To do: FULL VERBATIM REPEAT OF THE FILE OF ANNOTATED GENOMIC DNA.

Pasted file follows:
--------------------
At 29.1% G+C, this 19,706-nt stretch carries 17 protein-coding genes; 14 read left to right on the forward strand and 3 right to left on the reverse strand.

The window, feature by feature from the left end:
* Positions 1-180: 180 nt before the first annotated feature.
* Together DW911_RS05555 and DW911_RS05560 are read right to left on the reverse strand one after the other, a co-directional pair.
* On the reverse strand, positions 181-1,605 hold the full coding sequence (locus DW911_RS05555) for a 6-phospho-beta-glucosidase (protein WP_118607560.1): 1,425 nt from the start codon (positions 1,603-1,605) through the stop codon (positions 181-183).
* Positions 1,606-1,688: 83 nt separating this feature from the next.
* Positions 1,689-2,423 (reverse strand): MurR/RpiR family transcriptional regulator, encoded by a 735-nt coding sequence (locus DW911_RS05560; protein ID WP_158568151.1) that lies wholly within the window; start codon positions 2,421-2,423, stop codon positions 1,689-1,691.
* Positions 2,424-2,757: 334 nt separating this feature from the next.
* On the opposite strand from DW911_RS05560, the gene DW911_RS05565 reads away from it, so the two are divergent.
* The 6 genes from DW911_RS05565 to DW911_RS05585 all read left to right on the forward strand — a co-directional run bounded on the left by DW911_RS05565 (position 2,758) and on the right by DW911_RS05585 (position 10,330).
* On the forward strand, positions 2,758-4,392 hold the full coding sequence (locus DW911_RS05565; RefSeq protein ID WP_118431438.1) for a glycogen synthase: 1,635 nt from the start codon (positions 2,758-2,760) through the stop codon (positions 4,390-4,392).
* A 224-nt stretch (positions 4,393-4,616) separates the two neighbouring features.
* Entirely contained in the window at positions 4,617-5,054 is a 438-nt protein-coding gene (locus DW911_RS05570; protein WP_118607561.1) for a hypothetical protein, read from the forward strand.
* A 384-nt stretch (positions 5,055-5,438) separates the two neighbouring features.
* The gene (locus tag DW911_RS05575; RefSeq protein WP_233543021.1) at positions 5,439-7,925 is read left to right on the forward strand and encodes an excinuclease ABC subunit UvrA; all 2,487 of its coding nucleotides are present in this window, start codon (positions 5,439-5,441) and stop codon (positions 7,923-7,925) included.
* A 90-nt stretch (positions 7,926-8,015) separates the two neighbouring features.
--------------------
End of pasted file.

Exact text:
At 29.1% G+C, this 19,706-nt stretch carries 17 protein-coding genes; 14 read left to right on the forward strand and 3 right to left on the reverse strand.

The window, feature by feature from the left end:
* Positions 1-180: 180 nt before the first annotated feature.
* Together DW911_RS05555 and DW911_RS05560 are read right to left on the reverse strand one after the other, a co-directional pair.
* On the reverse strand, positions 181-1,605 hold the full coding sequence (locus DW911_RS05555) for a 6-phospho-beta-glucosidase (protein WP_118607560.1): 1,425 nt from the start codon (positions 1,603-1,605) through the stop codon (positions 181-183).
* Positions 1,606-1,688: 83 nt separating this feature from the next.
* Positions 1,689-2,423 (reverse strand): MurR/RpiR family transcriptional regulator, encoded by a 735-nt coding sequence (locus DW911_RS05560; protein ID WP_158568151.1) that lies wholly within the window; start codon positions 2,421-2,423, stop codon positions 1,689-1,691.
* Positions 2,424-2,757: 334 nt separating this feature from the next.
* On the opposite strand from DW911_RS05560, the gene DW911_RS05565 reads away from it, so the two are divergent.
* The 6 genes from DW911_RS05565 to DW911_RS05585 all read left to right on the forward strand — a co-directional run bounded on the left by DW911_RS05565 (position 2,758) and on the right by DW911_RS05585 (position 10,330).
* On the forward strand, positions 2,758-4,392 hold the full coding sequence (locus DW911_RS05565; RefSeq protein ID WP_118431438.1) for a glycogen synthase: 1,635 nt from the start codon (positions 2,758-2,760) through the stop codon (positions 4,390-4,392).
* A 224-nt stretch (positions 4,393-4,616) separates the two neighbouring features.
* Entirely contained in the window at positions 4,617-5,054 is a 438-nt protein-coding gene (locus DW911_RS05570; protein WP_118607561.1) for a hypothetical protein, read from the forward strand.
* A 384-nt stretch (positions 5,055-5,438) separates the two neighbouring features.
* The gene (locus tag DW911_RS05575; RefSeq protein WP_233543021.1) at positions 5,439-7,925 is read left to right on the forward strand and encodes an excinuclease ABC subunit UvrA; all 2,487 of its coding nucleotides are present in this window, start codon (positions 5,439-5,441) and stop codon (positions 7,923-7,925) included.
* A 90-nt stretch (positions 7,926-8,015) separates the two neighbouring features.